Jamie Oliver came to Huntington, and Jamie Oliver left Huntington. Newspapers, TV shows, magazines and all sorts of buzz has been created because of his visit. Not much has affected what the locals do every day. Life it seems has not changed. And yet, the world outside of WV, might believe that Jamie changed WV, or at the very least Huntington, and what kids eat there now. Think again. We are in Huntington and we are not seeing, tasting or feeling any change. But that said, this evening, we tasted, felt, and saw, change happening - in fact being lived in Huntington whilst at dinner at Huntington Prime. A change that began even before Jamie's TV appearance from Huntington aired. That change was the brainchild of another chef, Michael Bowe. Jamie has brought center stage the dialog we MUST have on what is parsed of as food at schools across America, and for that we are grateful to Jamie. And chef Michael is hopefully giving at least some parents in Huntington a new option for dining, where food is fresh, real, clean (yes food can be dirty, when laced with additives, chemicals, preservatives and who knows what else) and from this planet.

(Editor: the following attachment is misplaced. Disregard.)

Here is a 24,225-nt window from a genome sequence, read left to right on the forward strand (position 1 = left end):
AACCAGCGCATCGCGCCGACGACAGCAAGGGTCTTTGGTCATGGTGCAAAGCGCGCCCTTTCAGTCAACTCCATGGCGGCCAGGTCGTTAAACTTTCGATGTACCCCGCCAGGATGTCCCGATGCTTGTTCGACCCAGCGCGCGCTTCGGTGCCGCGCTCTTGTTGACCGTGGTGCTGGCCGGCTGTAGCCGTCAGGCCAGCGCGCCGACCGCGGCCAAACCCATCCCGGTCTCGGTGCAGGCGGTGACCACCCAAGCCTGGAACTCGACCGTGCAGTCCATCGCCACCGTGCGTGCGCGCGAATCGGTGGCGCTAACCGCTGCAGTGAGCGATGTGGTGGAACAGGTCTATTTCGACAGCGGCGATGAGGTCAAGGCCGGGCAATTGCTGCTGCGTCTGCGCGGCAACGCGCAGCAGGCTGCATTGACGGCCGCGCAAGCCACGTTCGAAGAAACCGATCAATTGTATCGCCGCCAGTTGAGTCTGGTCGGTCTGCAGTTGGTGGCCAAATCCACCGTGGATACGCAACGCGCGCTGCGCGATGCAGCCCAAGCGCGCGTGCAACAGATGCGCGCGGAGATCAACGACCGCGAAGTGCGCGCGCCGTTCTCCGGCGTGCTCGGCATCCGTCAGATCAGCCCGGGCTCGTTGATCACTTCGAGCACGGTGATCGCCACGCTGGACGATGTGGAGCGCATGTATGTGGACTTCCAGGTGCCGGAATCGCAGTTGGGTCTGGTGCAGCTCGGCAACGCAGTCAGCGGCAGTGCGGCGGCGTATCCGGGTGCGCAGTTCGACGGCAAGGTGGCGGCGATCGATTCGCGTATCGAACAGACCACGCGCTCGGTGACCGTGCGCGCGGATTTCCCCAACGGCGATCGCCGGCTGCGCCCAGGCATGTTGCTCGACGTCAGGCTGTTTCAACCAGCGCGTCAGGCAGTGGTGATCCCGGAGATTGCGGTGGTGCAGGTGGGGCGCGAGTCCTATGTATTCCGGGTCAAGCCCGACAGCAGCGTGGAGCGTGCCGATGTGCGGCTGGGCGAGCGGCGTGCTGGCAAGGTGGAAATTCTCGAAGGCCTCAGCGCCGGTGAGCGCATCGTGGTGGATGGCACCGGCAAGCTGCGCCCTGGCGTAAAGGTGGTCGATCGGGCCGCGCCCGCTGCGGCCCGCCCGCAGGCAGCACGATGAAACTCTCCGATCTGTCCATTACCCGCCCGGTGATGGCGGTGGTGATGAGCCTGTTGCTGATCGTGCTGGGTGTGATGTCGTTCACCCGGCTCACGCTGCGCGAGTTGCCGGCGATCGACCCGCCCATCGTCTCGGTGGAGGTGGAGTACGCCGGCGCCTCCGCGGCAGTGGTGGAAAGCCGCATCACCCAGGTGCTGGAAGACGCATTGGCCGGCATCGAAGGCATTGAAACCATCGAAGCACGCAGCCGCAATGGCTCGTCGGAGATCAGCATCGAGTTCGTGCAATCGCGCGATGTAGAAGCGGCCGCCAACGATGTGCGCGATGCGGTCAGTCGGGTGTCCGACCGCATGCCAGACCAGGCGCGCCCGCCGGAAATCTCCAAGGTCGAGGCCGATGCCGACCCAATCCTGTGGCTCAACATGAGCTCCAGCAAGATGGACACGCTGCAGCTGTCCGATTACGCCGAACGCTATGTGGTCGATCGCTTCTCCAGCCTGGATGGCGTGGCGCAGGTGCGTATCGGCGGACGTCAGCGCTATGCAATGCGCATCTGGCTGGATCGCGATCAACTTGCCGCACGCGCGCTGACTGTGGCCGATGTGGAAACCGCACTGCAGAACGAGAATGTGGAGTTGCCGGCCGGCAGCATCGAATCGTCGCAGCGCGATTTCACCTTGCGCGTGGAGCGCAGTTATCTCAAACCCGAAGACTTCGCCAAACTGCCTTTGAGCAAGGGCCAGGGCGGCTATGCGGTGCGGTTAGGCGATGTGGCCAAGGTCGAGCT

Michael Bowe, CCC (Certified Chef de Cuisine), is from Glasgow, WV. From the CIA, to Louisiana and now to Huntington, the chef is a native boy, on a noble mission. A mission that comes from the depth of his heart, the calling of his brain, and luckily for us, finds delicious translation through his able hands into food that will certainly create change if change is possible, in how and what West Virginians, the other 49 states and of course the people of Huntington eat.
The first signs of some hope were the fresh flowers, the simple clean shakers of salt and pepper, and the glasses of wine set on the table. Also the utter simplicity (well utterly simple at least for WV, where Bob Evans, Applebees and other such chains rule) of the space was telling of the food we could expect. And a statement about the taste, sensibilities and thinking of the proprietors.